Maybe it was the stories of many other LGBT people of color that I knew and read about. Maybe it was what I saw in movies and televisions shows. I just knew that it was supposed to be that way. After all any guy that I had dated had been disregarded or even told that his “lifestyle” would not fly with their respective family.

I figured certainly my path would one day align with theirs. It was hard for me to imagine not being able to come to family dinners, reunions or spend holidays and birthdays with my own blood. To not feel the hugs and kisses my parents showered me with. To not get one of the hugs I look forward to from my grandmother, my brother and sister. Nonetheless as I shared it with the immediate family (many were shocked at nearly 28) nothing changed. Their love didn’t change, their hugs didn’t change, the kisses, the birthday gifts and calls, NOTHING changed.

I think the stories I have heard over the years of the young men and women who have been all but homeless or barred from attending their family functions, essentially striping them of their family privileges scared me.

I have heard the stories of young men and women who hear nothing from their parents except when they receive a text, email, phone call or voicemail to quote convenient scripture about their love they share for the same gender. I can’t imagine never hearing I love you or not receiving some of those hugs and kisses. As strong as I am and as much of a man as I am, that means something to me, it is a powerful source of strength.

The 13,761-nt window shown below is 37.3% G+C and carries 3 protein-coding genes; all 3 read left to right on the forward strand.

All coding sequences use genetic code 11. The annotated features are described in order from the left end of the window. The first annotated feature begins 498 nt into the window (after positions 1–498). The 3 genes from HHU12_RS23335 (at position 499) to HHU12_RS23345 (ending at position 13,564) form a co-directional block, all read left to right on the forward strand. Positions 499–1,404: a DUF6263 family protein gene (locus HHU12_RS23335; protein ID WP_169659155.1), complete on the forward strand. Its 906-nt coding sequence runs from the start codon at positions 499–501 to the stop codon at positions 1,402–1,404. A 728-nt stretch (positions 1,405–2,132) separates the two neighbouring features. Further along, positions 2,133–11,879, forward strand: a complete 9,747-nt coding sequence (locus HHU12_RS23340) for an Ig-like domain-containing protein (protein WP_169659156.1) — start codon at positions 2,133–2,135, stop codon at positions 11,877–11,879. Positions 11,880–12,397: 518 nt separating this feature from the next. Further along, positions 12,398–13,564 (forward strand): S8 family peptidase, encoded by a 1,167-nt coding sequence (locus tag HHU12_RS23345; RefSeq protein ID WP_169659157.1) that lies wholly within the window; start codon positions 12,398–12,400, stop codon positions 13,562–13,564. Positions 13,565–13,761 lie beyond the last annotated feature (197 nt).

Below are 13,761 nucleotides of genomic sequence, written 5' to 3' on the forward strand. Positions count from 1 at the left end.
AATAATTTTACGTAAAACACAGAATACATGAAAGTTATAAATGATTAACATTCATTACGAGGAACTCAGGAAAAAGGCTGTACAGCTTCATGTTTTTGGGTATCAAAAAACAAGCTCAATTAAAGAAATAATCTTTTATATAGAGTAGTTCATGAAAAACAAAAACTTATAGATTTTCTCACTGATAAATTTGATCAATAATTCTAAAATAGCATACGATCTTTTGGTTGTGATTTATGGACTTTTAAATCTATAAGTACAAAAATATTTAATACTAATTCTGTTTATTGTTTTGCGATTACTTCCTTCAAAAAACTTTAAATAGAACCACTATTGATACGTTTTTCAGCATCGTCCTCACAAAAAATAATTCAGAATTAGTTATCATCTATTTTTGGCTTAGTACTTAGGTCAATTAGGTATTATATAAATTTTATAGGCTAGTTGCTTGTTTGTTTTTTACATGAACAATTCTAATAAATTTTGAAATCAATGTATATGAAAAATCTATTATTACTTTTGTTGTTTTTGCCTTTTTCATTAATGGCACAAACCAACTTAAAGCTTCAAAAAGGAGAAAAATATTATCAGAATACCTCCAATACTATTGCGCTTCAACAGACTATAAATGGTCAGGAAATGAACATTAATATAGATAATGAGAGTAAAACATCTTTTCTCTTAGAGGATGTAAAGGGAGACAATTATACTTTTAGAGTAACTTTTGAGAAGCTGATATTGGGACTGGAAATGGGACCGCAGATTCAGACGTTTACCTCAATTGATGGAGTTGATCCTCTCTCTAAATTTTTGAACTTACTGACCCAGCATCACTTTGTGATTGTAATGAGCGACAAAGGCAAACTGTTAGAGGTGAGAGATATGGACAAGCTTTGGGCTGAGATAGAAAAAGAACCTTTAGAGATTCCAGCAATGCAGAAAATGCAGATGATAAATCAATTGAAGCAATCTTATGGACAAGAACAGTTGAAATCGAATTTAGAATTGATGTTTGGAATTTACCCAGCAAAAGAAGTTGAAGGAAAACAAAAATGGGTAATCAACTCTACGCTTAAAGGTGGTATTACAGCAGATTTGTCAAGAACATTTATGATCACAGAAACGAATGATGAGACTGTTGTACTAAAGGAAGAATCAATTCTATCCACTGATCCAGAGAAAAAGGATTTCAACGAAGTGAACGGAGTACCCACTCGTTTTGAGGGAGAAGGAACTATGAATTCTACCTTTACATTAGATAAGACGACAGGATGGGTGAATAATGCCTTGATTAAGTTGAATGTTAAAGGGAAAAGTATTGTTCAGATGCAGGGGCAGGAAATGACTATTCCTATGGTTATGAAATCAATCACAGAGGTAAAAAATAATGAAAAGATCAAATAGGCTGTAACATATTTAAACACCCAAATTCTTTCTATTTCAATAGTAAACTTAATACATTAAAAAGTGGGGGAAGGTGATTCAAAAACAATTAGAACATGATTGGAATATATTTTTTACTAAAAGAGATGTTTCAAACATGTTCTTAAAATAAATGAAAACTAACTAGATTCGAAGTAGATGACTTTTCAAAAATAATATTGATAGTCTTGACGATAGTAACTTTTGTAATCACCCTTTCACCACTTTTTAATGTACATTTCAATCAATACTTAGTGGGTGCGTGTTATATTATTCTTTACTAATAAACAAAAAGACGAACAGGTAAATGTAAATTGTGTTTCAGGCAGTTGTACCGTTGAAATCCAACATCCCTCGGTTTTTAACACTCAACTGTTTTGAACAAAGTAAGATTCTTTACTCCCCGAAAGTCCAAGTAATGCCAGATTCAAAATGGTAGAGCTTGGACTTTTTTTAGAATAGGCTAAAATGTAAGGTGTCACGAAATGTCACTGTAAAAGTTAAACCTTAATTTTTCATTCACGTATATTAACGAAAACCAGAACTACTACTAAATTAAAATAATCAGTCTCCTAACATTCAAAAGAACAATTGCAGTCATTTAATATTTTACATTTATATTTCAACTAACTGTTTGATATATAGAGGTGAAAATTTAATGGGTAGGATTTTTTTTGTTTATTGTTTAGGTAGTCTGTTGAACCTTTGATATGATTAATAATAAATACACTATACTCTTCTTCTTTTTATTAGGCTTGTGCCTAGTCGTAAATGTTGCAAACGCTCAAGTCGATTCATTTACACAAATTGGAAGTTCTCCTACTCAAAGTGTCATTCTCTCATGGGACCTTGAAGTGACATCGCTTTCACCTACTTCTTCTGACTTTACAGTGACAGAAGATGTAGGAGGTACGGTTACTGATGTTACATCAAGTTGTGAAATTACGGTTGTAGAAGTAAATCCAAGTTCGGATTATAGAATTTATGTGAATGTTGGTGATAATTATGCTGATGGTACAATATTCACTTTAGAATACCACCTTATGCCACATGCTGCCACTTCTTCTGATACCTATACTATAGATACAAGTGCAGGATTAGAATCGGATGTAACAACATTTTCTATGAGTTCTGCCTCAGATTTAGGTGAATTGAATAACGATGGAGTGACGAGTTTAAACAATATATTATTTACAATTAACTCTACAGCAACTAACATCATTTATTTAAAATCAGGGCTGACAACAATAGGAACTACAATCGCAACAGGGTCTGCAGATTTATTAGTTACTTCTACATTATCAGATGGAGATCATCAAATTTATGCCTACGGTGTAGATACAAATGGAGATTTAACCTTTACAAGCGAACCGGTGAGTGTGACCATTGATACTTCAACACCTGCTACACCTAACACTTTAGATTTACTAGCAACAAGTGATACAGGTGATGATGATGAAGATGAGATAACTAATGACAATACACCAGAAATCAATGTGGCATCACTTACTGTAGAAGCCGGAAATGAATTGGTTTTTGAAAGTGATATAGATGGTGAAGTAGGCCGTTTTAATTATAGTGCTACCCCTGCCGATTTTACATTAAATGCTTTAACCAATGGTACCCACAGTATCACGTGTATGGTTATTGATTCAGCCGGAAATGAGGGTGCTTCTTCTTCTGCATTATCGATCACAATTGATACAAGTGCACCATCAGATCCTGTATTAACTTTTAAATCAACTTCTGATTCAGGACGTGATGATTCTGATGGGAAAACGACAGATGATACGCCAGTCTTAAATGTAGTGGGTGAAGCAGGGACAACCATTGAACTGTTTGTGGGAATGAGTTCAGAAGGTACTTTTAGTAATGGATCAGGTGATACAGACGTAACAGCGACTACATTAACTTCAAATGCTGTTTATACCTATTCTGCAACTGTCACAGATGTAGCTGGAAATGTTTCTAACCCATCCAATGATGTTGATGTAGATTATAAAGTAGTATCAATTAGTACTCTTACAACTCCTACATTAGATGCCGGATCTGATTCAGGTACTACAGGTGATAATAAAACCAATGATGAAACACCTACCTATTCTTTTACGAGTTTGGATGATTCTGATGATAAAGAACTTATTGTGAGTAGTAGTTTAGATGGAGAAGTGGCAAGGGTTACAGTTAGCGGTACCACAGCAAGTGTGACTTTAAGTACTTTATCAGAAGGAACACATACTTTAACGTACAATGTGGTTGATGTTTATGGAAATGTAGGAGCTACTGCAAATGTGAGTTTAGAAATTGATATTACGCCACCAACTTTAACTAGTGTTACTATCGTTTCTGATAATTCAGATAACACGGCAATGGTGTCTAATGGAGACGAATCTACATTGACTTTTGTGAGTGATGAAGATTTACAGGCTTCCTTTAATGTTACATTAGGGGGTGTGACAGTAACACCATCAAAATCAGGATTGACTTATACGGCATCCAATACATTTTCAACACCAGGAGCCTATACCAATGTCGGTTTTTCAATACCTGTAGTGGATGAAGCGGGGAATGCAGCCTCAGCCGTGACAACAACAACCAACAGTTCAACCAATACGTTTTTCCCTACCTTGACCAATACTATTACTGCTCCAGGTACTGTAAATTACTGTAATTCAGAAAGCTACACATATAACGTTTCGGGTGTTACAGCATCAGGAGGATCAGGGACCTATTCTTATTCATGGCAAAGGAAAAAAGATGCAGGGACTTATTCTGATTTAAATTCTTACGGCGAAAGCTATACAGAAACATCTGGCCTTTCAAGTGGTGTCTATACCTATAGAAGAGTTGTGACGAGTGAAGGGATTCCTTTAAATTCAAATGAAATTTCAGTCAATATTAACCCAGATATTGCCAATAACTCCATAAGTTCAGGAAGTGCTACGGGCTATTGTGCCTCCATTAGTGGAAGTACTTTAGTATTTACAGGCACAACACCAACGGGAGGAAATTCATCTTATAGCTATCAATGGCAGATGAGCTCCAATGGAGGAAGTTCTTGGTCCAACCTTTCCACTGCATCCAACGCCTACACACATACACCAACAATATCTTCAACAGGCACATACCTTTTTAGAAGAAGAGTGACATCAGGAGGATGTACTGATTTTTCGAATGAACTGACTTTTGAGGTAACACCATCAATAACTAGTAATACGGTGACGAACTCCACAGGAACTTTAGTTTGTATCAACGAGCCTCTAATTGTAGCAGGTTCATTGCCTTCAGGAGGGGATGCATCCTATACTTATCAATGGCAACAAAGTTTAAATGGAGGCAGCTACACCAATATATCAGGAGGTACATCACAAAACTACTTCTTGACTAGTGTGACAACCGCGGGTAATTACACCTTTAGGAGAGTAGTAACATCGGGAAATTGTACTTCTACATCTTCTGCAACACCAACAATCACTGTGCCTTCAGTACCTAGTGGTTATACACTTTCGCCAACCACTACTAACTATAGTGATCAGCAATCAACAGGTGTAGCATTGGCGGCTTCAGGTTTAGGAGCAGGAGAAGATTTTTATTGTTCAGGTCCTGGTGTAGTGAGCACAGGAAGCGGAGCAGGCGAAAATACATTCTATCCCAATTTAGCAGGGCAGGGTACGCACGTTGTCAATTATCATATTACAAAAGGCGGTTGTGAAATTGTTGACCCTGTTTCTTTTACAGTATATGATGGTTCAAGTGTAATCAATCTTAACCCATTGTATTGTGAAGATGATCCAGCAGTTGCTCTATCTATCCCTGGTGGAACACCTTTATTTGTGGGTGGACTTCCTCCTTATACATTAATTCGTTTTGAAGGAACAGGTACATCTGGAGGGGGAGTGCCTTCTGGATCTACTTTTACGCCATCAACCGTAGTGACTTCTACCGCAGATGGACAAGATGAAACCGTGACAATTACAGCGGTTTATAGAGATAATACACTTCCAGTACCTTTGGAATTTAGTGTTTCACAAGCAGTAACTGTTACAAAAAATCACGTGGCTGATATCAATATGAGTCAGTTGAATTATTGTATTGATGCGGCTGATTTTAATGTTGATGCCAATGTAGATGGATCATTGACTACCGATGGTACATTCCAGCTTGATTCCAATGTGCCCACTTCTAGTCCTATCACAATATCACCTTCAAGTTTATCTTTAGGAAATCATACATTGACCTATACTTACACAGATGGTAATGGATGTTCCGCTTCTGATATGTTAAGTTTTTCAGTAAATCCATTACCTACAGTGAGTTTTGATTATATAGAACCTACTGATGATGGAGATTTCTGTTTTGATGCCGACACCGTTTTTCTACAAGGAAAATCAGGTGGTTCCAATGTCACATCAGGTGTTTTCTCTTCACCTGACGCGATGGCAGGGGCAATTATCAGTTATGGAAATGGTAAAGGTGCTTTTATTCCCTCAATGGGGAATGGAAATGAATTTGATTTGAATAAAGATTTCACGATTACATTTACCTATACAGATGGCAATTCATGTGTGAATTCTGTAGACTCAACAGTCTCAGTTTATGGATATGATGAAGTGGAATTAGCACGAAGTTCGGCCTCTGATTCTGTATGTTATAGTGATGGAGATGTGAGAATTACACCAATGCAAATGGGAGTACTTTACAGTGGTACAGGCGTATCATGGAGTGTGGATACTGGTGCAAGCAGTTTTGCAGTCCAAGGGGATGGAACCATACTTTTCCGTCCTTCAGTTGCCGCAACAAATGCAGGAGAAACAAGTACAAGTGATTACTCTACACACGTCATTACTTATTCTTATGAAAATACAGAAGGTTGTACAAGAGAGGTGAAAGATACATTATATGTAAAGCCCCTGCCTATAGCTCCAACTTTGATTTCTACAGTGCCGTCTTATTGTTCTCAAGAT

That is the reality for so many LGBT people of color. They can’t come home for holidays or even to say hello. They do not have someone to call to share the good news about the love of their life and most certainly they don’t have a shoulder to lean on if and when that Love is cut short or disappears.

It got me to thinking, what if my straight friends spouse was not acknowledged or allowed to visit? How would that make them feel? Could you imagine never being able to take family portraits, enjoying Easter, Birthday’s, Christmas, Hanukah or Kwanza with the first Love you ever knew?

So many of us take for granted what family means and is. We take for granted how far we have come with the Love and support of family. No matter your religion, you are called to LOVE your family. Love them.

Sometimes it’s overwhelming walking into the world knowing you have so much support. I do not know how to handle some people who have been all, but abandoned. The world has made them hard and cold. I would imagine if more people embraced them with LOVE and kind words we might be a little better off.

So I encourage my friends who are straight to reach out to your family members who may be LGBT and let them know you LOVE them. Let them know that all you want for them is LOVE and Happiness. Maybe your view on their sexuality hasn’t changed, but the good thing is you don’t have to be involved in their sexuality. You just have to be involved with LOVING and supporting that family member.

Let’s spread the love and encourage one another. Life is hard enough just dealing with strangers, the people we work with and life’s random occurrences. Let’s share the load and spread a little LOVE and Happiness.